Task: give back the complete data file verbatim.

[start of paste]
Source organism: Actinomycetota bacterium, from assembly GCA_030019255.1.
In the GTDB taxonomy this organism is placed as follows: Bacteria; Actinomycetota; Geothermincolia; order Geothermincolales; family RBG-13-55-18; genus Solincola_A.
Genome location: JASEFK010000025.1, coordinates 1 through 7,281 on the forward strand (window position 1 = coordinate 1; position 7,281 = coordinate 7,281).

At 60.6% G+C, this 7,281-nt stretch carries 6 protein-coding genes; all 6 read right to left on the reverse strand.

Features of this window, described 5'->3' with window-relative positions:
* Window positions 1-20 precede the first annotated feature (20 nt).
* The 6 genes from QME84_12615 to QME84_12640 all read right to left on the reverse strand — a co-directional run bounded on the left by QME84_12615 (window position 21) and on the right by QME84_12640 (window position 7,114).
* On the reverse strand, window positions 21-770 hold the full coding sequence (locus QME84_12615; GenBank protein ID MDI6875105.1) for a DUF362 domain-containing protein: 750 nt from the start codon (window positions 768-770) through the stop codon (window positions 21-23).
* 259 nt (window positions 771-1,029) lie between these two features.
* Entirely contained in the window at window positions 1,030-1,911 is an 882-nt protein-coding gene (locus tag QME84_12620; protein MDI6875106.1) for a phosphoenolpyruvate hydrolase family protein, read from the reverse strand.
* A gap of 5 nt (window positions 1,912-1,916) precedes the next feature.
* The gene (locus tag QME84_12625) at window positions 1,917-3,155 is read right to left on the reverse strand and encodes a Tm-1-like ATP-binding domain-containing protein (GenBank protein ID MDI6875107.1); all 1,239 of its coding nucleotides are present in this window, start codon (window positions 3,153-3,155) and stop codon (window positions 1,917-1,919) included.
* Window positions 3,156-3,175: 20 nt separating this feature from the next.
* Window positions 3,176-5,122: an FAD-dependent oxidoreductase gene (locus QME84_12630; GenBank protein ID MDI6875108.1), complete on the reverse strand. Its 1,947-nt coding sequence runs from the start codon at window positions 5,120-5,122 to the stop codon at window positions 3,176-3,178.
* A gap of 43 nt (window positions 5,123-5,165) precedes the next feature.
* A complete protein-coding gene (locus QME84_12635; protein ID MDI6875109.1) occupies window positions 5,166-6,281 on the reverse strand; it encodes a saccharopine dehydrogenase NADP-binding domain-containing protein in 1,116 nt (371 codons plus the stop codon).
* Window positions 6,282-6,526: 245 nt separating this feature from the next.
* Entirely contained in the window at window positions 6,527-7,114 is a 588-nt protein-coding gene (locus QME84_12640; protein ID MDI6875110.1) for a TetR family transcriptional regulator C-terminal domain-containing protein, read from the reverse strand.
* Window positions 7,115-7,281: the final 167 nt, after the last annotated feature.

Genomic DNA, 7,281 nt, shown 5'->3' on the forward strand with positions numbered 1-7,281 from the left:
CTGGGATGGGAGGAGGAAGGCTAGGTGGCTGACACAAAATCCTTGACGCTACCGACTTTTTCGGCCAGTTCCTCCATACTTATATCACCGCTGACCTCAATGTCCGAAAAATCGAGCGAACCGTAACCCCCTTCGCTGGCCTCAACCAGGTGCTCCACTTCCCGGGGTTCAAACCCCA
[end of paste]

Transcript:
Source organism: Actinomycetota bacterium, from assembly GCA_030019255.1.
In the GTDB taxonomy this organism is placed as follows: Bacteria; Actinomycetota; Geothermincolia; order Geothermincolales; family RBG-13-55-18; genus Solincola_A.
Genome location: JASEFK010000025.1, coordinates 1 through 7,281 on the forward strand (window position 1 = coordinate 1; position 7,281 = coordinate 7,281).

At 60.6% G+C, this 7,281-nt stretch carries 6 protein-coding genes; all 6 read right to left on the reverse strand.

Features of this window, described 5'->3' with window-relative positions:
* Window positions 1-20 precede the first annotated feature (20 nt).
* The 6 genes from QME84_12615 to QME84_12640 all read right to left on the reverse strand — a co-directional run bounded on the left by QME84_12615 (window position 21) and on the right by QME84_12640 (window position 7,114).
* On the reverse strand, window positions 21-770 hold the full coding sequence (locus QME84_12615; GenBank protein ID MDI6875105.1) for a DUF362 domain-containing protein: 750 nt from the start codon (window positions 768-770) through the stop codon (window positions 21-23).
* 259 nt (window positions 771-1,029) lie between these two features.
* Entirely contained in the window at window positions 1,030-1,911 is an 882-nt protein-coding gene (locus tag QME84_12620; protein MDI6875106.1) for a phosphoenolpyruvate hydrolase family protein, read from the reverse strand.
* A gap of 5 nt (window positions 1,912-1,916) precedes the next feature.
* The gene (locus tag QME84_12625) at window positions 1,917-3,155 is read right to left on the reverse strand and encodes a Tm-1-like ATP-binding domain-containing protein (GenBank protein ID MDI6875107.1); all 1,239 of its coding nucleotides are present in this window, start codon (window positions 3,153-3,155) and stop codon (window positions 1,917-1,919) included.
* Window positions 3,156-3,175: 20 nt separating this feature from the next.
* Window positions 3,176-5,122: an FAD-dependent oxidoreductase gene (locus QME84_12630; GenBank protein ID MDI6875108.1), complete on the reverse strand. Its 1,947-nt coding sequence runs from the start codon at window positions 5,120-5,122 to the stop codon at window positions 3,176-3,178.
* A gap of 43 nt (window positions 5,123-5,165) precedes the next feature.
* A complete protein-coding gene (locus QME84_12635; protein ID MDI6875109.1) occupies window positions 5,166-6,281 on the reverse strand; it encodes a saccharopine dehydrogenase NADP-binding domain-containing protein in 1,116 nt (371 codons plus the stop codon).
* Window positions 6,282-6,526: 245 nt separating this feature from the next.
* Entirely contained in the window at window positions 6,527-7,114 is a 588-nt protein-coding gene (locus QME84_12640; protein ID MDI6875110.1) for a TetR family transcriptional regulator C-terminal domain-containing protein, read from the reverse strand.
* Window positions 7,115-7,281: the final 167 nt, after the last annotated feature.

Genomic DNA, 7,281 nt, shown 5'->3' on the forward strand with positions numbered 1-7,281 from the left:
CTGGGATGGGAGGAGGAAGGCTAGGTGGCTGACACAAAATCCTTGACGCTACCGACTTTTTCGGCCAGTTCCTCCATACTTATATCACCGCTGACCTCAATGTCCGAAAAATCGAGCGAACCGTAACCCCCTTCGCTGGCCTCAACCAGGTGCTCCACTTCCCGGGGTTCAAACCCCA